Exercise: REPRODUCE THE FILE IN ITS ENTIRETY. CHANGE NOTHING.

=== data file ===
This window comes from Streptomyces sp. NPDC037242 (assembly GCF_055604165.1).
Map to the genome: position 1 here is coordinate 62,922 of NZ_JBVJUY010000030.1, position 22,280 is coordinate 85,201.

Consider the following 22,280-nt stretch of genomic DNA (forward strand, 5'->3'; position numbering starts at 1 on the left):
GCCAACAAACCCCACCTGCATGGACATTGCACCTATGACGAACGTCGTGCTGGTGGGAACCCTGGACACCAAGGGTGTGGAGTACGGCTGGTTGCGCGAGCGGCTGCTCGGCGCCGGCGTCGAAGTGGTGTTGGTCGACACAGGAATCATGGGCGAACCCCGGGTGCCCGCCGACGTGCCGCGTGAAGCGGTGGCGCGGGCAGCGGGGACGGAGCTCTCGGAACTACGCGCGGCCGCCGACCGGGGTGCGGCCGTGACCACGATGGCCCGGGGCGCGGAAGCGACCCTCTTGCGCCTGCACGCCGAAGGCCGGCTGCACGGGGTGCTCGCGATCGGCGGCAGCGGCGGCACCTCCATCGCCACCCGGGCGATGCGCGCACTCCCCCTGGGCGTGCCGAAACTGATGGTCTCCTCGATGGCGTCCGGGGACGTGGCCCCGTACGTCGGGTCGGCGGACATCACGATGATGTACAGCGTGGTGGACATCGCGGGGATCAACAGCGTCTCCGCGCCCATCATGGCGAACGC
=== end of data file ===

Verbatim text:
This window comes from Streptomyces sp. NPDC037242 (assembly GCF_055604165.1).
Map to the genome: position 1 here is coordinate 62,922 of NZ_JBVJUY010000030.1, position 22,280 is coordinate 85,201.

Consider the following 22,280-nt stretch of genomic DNA (forward strand, 5'->3'; position numbering starts at 1 on the left):
GCCAACAAACCCCACCTGCATGGACATTGCACCTATGACGAACGTCGTGCTGGTGGGAACCCTGGACACCAAGGGTGTGGAGTACGGCTGGTTGCGCGAGCGGCTGCTCGGCGCCGGCGTCGAAGTGGTGTTGGTCGACACAGGAATCATGGGCGAACCCCGGGTGCCCGCCGACGTGCCGCGTGAAGCGGTGGCGCGGGCAGCGGGGACGGAGCTCTCGGAACTACGCGCGGCCGCCGACCGGGGTGCGGCCGTGACCACGATGGCCCGGGGCGCGGAAGCGACCCTCTTGCGCCTGCACGCCGAAGGCCGGCTGCACGGGGTGCTCGCGATCGGCGGCAGCGGCGGCACCTCCATCGCCACCCGGGCGATGCGCGCACTCCCCCTGGGCGTGCCGAAACTGATGGTCTCCTCGATGGCGTCCGGGGACGTGGCCCCGTACGTCGGGTCGGCGGACATCACGATGATGTACAGCGTGGTGGACATCGCGGGGATCAACAGCGTCTCCGCGCCCATCATGGCGAACGC